Even though the Business Advisory Committee finally agreed to hold a Lok Sabha discussion on “mob lynchings” on Monday (July 31), the Opposition and the government were engaged in a fierce verbal duel in the House on Thursday morning.
The Congress accused the “government of sleeping,” which hit back, demanding an apology from the Opposition for targeting the Speaker while disrupting the House earlier this week.
Speaking before Zero Hour, Congress leader Mallikarjun Kharge said the party had given a notice for the discussion and debate on the issue on June 5 and that the government had been resisting it since then. “If it could not be taken under Rule 193, it could have been taken under rules 56 and 57 or under an adjournment motion. But the government is sleeping,” Kharge told Speaker Sumitra Mahajan to which the BJP benches erupted in protest. Seeking an immediate debate, he said his party would not raise the issue of the suspension of six of its members if the House took up the lynching issue for discussion.
Mohammad Salim of the CPM wondered if the concept of adjournment notice should be removed from the rule book, leading to a brief uproar. “If an adjournment notice is not accepted on such an issue (lynching), then what is the point of having it,” he asked, claiming that over 50 people have been killed in mob violence. “If we can’t raise it in Parliament then what are we doing here?”
Mahajan said Salim could not challenge the Speaker as she noted that she only disallowed the notices for suspending the Question Hour but never denied a discussion on the issue. “I have always been willing to allow a debate,” she said.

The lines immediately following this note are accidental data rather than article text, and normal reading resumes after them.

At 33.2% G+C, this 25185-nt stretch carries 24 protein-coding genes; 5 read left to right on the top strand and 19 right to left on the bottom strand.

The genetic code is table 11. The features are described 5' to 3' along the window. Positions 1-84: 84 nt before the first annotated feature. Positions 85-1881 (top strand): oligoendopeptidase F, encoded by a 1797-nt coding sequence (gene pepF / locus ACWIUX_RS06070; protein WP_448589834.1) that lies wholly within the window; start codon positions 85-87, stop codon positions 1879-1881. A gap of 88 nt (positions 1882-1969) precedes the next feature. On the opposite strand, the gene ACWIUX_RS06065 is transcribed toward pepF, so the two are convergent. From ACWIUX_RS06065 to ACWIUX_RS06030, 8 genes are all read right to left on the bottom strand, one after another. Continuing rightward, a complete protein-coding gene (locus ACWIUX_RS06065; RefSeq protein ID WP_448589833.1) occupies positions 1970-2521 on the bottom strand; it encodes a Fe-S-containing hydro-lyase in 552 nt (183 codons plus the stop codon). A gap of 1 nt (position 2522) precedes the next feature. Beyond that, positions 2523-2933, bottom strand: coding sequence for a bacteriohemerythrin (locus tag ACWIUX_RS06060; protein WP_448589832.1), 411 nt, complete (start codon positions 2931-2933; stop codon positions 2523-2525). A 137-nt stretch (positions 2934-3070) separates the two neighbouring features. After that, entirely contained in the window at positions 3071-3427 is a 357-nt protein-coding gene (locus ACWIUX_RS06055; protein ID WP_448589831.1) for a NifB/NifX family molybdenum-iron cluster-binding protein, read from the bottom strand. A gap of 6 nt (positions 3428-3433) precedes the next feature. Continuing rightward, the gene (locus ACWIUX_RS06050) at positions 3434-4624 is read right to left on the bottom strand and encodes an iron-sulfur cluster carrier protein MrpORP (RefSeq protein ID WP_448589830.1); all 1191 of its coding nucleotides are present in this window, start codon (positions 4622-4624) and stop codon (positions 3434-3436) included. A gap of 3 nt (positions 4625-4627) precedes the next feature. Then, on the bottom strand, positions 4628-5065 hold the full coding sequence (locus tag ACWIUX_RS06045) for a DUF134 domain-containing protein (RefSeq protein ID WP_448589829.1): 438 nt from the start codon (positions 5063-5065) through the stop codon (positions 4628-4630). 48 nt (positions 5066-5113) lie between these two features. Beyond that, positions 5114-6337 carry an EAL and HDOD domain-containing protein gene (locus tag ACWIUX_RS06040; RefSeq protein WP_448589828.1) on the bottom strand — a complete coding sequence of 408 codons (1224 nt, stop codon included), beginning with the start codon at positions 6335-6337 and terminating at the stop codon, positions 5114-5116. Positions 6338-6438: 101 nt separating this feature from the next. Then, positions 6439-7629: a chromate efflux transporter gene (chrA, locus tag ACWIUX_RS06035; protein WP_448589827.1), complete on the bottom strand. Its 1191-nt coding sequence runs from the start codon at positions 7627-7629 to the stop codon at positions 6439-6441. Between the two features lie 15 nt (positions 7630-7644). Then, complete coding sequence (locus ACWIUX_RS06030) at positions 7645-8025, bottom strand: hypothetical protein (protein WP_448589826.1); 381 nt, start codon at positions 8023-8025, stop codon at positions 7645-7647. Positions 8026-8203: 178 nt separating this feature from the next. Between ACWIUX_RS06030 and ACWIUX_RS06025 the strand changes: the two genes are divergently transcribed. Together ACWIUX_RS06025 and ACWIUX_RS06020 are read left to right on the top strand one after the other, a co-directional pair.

Sudip Bandyopadhyay (Trinamool Congress) also supported the demand for a discussion on lynchings, saying it was the most important issue. “Let’s start a discussion,” he said.
Parliamentary Affairs Minister Ananth Kumar, while pointing out that the government had always been ready to discuss any issue but the subject of farmers’ crisis had to be taken up first, said, the six Congress MPs who were suspended by Speaker earlier this week, had committed violence against the Speaker. “You should apologise to the Speaker. What you people have done, by throwing paper balls at the Speaker, would also be considered as violence, had you done it outside the House,” he said.
Congress members later trooped into the Well, raising slogans and carrying placards even as the Speaker carried on with the proceedings.